BackUbiquity Radio Music and DJ Schedule
Tue, October 24 2017
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  • TUE
    24
    Clear skies
    28°/20°
  • TUE
    24
    Jazz Funk

    Tuesday Oct 24
    24:00 - 01:00 GMT

    jazzfunkdance.jpgJazz Funk, unlike northern soul and acid jazz, is a recognised music genre. Many early jazz-funk artists were organists, like Lonnie Smith, Reuben Wilson, Charles Earland, and Jack McDuff, other key figures in this genre included saxophonist Eddie Harris and vibraphonist Roy Ayers. Artists like trumpeter Donald Byrd, flautist Bobbi Humphrey, and keyboardist Ronnie Foster. Keyboard maestros such as Herbie Hancock and Lonnie Liston Smith explored a spacier, more atmospheric brand of jazz-funk, while the artists on Creed Taylor's CTI label (most prominently Freddie Hubbard) were wrapped in a shinier, more polished production. Unlike jazz fusion, jazz-funk was always marked by its devotion to R&B, and maintained the upbeat, celebratory vibe of funk. Jazz-funk became highly popular in the British underground music scene in the mid to late 1970s, DJs like Colin Curtis,Graham Warr, Ian Dewhirst and Paul Schofield championed the genre, along with George Power, Chris Hill and Bob Jones in the South. Radio DJ, Robbie Vincent championed the genre across the London airwaves, developing a hard-core following of devoted jazz funkateers.

  • TUE
    24
    Rare Funk

    Tuesday Oct 24
    01:00 - 02:00 GMT

    rarefunk.png Rare Funk. We continually add to our selection of earthy 60’s and 70’s funk that failed to gain recognition on the same scale as many household names in the funk music genre. In the words of DJ, Musician and archivist, Markey Funk, “the most interesting stuff came out on obscure labels, was distributed locally, never gained any success, and 90% of these artists never managed to record enough material for a full-length LP.”

  • TUE
    24
    Rare Groove

    Tuesday Oct 24
    02:00 - 03:00 GMT

    raregroove.jpgRare Groove was a the term coined by British DJ Norman Jay after his The Original Rare Groove Show on pirate radio station Kiss 94 FM that featured a mainly urban soundtrack from the 1970s and 1980s mixed with early house music.The mid-80’s rare groove scene began when DJs presented an eclectic mix of music that placed a particular emphasis on politically articulate dance-funk recordings connected to the Black Power movement. Pirate radio stations and DJs participated in a 'recovery, repackaging and retrieval' of obscure music that reflected, related to or translated inequalities of race and gender and the struggles of the civil rights movement. Music that had failed to gain acceptance in a previous time was given a 'new lease of life' by DJs on pirate radio stations.

  • TUE
    24
    Acid Jazz

    Tuesday Oct 24
    03:00 - 04:00 GMT

    download.png Acid Jazz was probably a definition coined by DJ and Jazz connoisseur Gilles Peterson. It is a useful umbrella term to describe a particular sound and style of Jazz played by a diverse selection of bands. Is it a musical genre? No. Does it relate to any clubbing movement in London or elsewhere? No. Is it a useful marketing ploy by the music industry to repackage existing Jazz tracks for a younger audience? Probably.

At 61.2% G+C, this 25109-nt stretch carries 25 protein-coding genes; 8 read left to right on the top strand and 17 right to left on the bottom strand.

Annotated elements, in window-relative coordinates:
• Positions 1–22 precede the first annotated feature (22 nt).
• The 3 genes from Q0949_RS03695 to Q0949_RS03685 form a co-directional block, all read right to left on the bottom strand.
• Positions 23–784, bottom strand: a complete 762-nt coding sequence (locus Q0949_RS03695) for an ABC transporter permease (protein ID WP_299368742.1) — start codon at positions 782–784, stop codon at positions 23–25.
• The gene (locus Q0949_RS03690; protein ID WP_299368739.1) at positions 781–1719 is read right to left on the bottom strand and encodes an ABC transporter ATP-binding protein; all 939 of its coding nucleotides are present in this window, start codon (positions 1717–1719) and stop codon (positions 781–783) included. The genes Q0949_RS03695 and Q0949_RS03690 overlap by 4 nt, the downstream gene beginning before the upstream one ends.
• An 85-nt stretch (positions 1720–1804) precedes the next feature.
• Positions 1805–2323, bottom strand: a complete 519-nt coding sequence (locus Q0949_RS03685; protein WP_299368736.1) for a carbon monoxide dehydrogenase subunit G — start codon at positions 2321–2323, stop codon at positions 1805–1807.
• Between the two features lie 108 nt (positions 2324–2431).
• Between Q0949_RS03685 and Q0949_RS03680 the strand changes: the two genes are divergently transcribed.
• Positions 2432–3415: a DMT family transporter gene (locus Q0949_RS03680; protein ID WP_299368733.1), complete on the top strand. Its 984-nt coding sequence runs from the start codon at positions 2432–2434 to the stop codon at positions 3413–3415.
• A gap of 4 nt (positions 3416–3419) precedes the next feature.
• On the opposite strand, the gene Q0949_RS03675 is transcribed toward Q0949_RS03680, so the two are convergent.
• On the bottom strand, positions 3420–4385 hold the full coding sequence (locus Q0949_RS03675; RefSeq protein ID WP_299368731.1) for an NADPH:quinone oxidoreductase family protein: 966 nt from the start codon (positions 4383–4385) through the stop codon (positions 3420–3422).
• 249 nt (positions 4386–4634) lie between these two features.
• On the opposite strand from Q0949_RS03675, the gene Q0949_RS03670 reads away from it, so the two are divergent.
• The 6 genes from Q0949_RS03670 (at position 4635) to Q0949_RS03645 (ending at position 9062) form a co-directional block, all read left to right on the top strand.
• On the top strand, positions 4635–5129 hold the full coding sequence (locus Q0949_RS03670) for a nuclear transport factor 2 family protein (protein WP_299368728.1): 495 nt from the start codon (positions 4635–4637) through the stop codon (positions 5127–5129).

• TUE
    24
    I Love Music

    Tuesday Oct 24
    04:00 - 05:00 GMT

    i love music.jpg I Love Music commemorates an era in the mid-1970’s when, faced with the reality of a diminishing supply of obscure records from the sixties, a small number of DJs in the north of England decided to break ranks and spin the more contemporary sounds of black America. These sounds ushered in by bands such as Crown Heights Affair, Rimshots, Raw Soul, East Coast Connection, The Voices of East Harlem, The Skullsnaps, Lonnie Liston Smith, Gil Scott-Heron and others were not welcomed by all ‘die-hard’ sixties soul fans however significant numbers embraced this new development and soon these ‘newies’ with their syncopated funky beats heralded the introduction of frenetic styles of dancing not hitherto seen on ‘northern’ dance floors.

  • TUE
    24
    Blaxploitation

    Tuesday Oct 24
    05:00 - 07:00 GMT

    blaxployposter.jpgWe can't profess to being a funk and soul radio station without paying homage to the era of blaxploitation, the cult film genre that swept into Black American communities beginning in the early 70s, in the wake of Melvin Van Peebles' groundbreaking independent film Sweetback's Baadasssss Song. Sweetback ushered in an era of film making that wasn't nearly as serious as Van Peebles' movie. Quite quickly, his innovations were diluted and channeled into a genre called blaxploitation. The National Association for the Advancement of Colored People (NAACP) head and ex-film publicist Junius Griffin coined the term from the words 'black' and 'exploitation. However, the soundtrack for these films sometimes surpassed the popularity of the films themselves, and are still revered today as the ultimate music to define a very unique period of funk and soul where cinematic orchestration, a plethora of wah-wahs, deep resonating bass, and funky beats were most prevalent.

  • TUE
    24
    In The Shadows of Motown